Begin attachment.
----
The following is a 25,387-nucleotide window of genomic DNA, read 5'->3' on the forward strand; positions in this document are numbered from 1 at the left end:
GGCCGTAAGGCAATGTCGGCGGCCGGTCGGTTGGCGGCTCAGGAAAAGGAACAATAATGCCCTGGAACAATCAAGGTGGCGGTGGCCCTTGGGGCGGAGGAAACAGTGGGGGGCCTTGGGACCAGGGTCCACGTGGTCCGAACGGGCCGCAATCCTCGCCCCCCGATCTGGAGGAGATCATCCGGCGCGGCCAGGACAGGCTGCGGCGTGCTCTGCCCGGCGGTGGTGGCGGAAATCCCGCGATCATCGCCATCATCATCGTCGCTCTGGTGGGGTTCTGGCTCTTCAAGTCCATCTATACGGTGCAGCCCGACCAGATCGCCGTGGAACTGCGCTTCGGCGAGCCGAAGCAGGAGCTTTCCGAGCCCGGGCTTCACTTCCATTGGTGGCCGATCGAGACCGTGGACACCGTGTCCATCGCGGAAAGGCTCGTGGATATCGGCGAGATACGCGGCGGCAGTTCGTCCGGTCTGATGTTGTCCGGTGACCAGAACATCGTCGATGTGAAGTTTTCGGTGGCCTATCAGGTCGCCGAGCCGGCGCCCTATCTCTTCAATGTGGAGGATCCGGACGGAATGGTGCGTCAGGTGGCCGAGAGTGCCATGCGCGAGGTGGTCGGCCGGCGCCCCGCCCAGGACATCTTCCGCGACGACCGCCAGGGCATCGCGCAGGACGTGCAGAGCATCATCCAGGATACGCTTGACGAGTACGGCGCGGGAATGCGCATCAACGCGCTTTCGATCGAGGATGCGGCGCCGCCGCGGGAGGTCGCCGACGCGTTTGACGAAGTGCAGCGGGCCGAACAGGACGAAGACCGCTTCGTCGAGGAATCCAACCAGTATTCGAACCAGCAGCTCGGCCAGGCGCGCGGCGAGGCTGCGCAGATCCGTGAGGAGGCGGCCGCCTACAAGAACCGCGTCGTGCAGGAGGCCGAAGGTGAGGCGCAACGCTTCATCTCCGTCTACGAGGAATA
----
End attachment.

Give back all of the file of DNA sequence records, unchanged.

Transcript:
The following is a 25,387-nucleotide window of genomic DNA, read 5'->3' on the forward strand; positions in this document are numbered from 1 at the left end:
GGCCGTAAGGCAATGTCGGCGGCCGGTCGGTTGGCGGCTCAGGAAAAGGAACAATAATGCCCTGGAACAATCAAGGTGGCGGTGGCCCTTGGGGCGGAGGAAACAGTGGGGGGCCTTGGGACCAGGGTCCACGTGGTCCGAACGGGCCGCAATCCTCGCCCCCCGATCTGGAGGAGATCATCCGGCGCGGCCAGGACAGGCTGCGGCGTGCTCTGCCCGGCGGTGGTGGCGGAAATCCCGCGATCATCGCCATCATCATCGTCGCTCTGGTGGGGTTCTGGCTCTTCAAGTCCATCTATACGGTGCAGCCCGACCAGATCGCCGTGGAACTGCGCTTCGGCGAGCCGAAGCAGGAGCTTTCCGAGCCCGGGCTTCACTTCCATTGGTGGCCGATCGAGACCGTGGACACCGTGTCCATCGCGGAAAGGCTCGTGGATATCGGCGAGATACGCGGCGGCAGTTCGTCCGGTCTGATGTTGTCCGGTGACCAGAACATCGTCGATGTGAAGTTTTCGGTGGCCTATCAGGTCGCCGAGCCGGCGCCCTATCTCTTCAATGTGGAGGATCCGGACGGAATGGTGCGTCAGGTGGCCGAGAGTGCCATGCGCGAGGTGGTCGGCCGGCGCCCCGCCCAGGACATCTTCCGCGACGACCGCCAGGGCATCGCGCAGGACGTGCAGAGCATCATCCAGGATACGCTTGACGAGTACGGCGCGGGAATGCGCATCAACGCGCTTTCGATCGAGGATGCGGCGCCGCCGCGGGAGGTCGCCGACGCGTTTGACGAAGTGCAGCGGGCCGAACAGGACGAAGACCGCTTCGTCGAGGAATCCAACCAGTATTCGAACCAGCAGCTCGGCCAGGCGCGCGGCGAGGCTGCGCAGATCCGTGAGGAGGCGGCCGCCTACAAGAACCGCGTCGTGCAGGAGGCCGAAGGTGAGGCGCAACGCTTCATCTCCGTCTACGAGGAATA